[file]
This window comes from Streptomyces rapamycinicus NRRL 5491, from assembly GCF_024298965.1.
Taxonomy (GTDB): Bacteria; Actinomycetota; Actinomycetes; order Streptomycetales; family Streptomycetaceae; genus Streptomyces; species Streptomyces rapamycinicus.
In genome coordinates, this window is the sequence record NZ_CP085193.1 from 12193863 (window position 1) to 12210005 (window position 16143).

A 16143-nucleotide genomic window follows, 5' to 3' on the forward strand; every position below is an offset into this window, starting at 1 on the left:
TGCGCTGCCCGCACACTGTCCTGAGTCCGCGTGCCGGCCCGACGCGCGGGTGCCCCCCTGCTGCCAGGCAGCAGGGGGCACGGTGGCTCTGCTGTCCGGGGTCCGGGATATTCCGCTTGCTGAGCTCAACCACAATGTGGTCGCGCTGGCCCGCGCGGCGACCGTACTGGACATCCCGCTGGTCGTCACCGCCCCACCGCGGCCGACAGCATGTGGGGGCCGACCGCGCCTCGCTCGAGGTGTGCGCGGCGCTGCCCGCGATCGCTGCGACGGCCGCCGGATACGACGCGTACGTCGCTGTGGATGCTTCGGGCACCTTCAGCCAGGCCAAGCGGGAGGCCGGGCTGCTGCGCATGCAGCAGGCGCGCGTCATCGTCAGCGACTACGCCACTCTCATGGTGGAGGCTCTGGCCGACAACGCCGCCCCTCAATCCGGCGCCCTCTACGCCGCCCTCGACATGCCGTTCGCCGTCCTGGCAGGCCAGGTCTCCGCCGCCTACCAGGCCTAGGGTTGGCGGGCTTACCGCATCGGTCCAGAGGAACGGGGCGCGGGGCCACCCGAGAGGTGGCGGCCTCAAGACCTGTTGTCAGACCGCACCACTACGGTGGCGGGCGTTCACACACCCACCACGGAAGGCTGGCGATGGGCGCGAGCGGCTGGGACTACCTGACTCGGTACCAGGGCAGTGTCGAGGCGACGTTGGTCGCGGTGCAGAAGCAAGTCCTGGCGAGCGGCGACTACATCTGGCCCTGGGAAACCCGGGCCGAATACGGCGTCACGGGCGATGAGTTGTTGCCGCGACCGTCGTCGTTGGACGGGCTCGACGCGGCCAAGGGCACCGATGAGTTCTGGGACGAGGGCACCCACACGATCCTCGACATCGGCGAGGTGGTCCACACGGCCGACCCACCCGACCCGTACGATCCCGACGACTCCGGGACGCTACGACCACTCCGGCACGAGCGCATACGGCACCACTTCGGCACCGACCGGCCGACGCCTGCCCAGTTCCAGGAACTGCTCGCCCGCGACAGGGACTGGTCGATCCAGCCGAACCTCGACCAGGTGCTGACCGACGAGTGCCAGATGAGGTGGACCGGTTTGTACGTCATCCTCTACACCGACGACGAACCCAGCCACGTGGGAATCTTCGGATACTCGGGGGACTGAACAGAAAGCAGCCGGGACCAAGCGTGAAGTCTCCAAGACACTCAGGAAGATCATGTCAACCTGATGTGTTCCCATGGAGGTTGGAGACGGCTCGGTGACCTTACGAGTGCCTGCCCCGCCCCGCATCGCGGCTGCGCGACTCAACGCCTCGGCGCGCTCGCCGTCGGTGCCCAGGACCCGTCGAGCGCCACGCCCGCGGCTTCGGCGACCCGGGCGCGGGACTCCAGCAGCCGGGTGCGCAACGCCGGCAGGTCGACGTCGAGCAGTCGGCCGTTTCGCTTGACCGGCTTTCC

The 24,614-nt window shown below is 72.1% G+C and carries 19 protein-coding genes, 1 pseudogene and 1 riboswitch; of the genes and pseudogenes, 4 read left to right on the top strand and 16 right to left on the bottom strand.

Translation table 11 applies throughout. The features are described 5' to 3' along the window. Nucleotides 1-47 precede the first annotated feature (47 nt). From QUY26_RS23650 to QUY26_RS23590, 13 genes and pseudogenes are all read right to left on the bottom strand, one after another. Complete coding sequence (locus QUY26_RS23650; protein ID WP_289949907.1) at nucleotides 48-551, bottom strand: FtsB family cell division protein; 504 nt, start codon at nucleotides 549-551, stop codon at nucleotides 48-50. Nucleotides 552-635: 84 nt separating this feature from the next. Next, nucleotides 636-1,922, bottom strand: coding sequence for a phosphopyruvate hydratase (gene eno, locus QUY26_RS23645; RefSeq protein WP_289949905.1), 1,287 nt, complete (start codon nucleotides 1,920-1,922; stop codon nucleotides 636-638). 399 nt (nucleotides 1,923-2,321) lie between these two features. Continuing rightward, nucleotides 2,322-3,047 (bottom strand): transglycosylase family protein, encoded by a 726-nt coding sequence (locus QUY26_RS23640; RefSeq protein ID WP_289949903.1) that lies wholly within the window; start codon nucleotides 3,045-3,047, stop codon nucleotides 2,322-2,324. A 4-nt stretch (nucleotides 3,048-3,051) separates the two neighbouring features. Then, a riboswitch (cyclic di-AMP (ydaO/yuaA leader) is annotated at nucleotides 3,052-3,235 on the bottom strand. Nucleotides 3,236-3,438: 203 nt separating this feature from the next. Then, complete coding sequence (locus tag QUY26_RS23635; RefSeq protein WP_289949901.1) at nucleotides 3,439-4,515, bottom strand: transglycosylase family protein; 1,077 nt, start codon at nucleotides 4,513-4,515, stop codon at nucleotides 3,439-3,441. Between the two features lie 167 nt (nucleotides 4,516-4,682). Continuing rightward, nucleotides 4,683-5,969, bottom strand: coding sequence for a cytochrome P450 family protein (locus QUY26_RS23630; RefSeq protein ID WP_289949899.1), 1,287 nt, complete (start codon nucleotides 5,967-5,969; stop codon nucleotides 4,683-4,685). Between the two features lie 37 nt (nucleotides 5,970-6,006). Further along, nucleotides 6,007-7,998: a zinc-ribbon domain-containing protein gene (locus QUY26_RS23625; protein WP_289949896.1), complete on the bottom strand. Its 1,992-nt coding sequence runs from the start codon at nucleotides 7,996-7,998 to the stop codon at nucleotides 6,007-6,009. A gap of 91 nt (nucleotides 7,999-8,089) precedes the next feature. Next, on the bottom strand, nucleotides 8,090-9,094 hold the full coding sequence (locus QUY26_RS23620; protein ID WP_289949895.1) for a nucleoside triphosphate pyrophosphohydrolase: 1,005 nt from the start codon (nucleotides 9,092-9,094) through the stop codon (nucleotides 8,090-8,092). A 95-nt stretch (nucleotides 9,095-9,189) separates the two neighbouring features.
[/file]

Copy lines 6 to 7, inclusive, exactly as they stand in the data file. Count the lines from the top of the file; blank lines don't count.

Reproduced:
The 24,614-nt window shown below is 72.1% G+C and carries 19 protein-coding genes, 1 pseudogene and 1 riboswitch; of the genes and pseudogenes, 4 read left to right on the top strand and 16 right to left on the bottom strand.

Translation table 11 applies throughout. The features are described 5' to 3' along the window. Nucleotides 1-47 precede the first annotated feature (47 nt). From QUY26_RS23650 to QUY26_RS23590, 13 genes and pseudogenes are all read right to left on the bottom strand, one after another. Complete coding sequence (locus QUY26_RS23650; protein ID WP_289949907.1) at nucleotides 48-551, bottom strand: FtsB family cell division protein; 504 nt, start codon at nucleotides 549-551, stop codon at nucleotides 48-50. Nucleotides 552-635: 84 nt separating this feature from the next. Next, nucleotides 636-1,922, bottom strand: coding sequence for a phosphopyruvate hydratase (gene eno, locus QUY26_RS23645; RefSeq protein WP_289949905.1), 1,287 nt, complete (start codon nucleotides 1,920-1,922; stop codon nucleotides 636-638). 399 nt (nucleotides 1,923-2,321) lie between these two features. Continuing rightward, nucleotides 2,322-3,047 (bottom strand): transglycosylase family protein, encoded by a 726-nt coding sequence (locus QUY26_RS23640; RefSeq protein ID WP_289949903.1) that lies wholly within the window; start codon nucleotides 3,045-3,047, stop codon nucleotides 2,322-2,324. A 4-nt stretch (nucleotides 3,048-3,051) separates the two neighbouring features. Then, a riboswitch (cyclic di-AMP (ydaO/yuaA leader) is annotated at nucleotides 3,052-3,235 on the bottom strand. Nucleotides 3,236-3,438: 203 nt separating this feature from the next. Then, complete coding sequence (locus tag QUY26_RS23635; RefSeq protein WP_289949901.1) at nucleotides 3,439-4,515, bottom strand: transglycosylase family protein; 1,077 nt, start codon at nucleotides 4,513-4,515, stop codon at nucleotides 3,439-3,441. Between the two features lie 167 nt (nucleotides 4,516-4,682). Continuing rightward, nucleotides 4,683-5,969, bottom strand: coding sequence for a cytochrome P450 family protein (locus QUY26_RS23630; RefSeq protein ID WP_289949899.1), 1,287 nt, complete (start codon nucleotides 5,967-5,969; stop codon nucleotides 4,683-4,685). Between the two features lie 37 nt (nucleotides 5,970-6,006). Further along, nucleotides 6,007-7,998: a zinc-ribbon domain-containing protein gene (locus QUY26_RS23625; protein WP_289949896.1), complete on the bottom strand. Its 1,992-nt coding sequence runs from the start codon at nucleotides 7,996-7,998 to the stop codon at nucleotides 6,007-6,009. A gap of 91 nt (nucleotides 7,999-8,089) precedes the next feature. Next, on the bottom strand, nucleotides 8,090-9,094 hold the full coding sequence (locus QUY26_RS23620; protein ID WP_289949895.1) for a nucleoside triphosphate pyrophosphohydrolase: 1,005 nt from the start codon (nucleotides 9,092-9,094) through the stop codon (nucleotides 8,090-8,092). A 95-nt stretch (nucleotides 9,095-9,189) separates the two neighbouring features.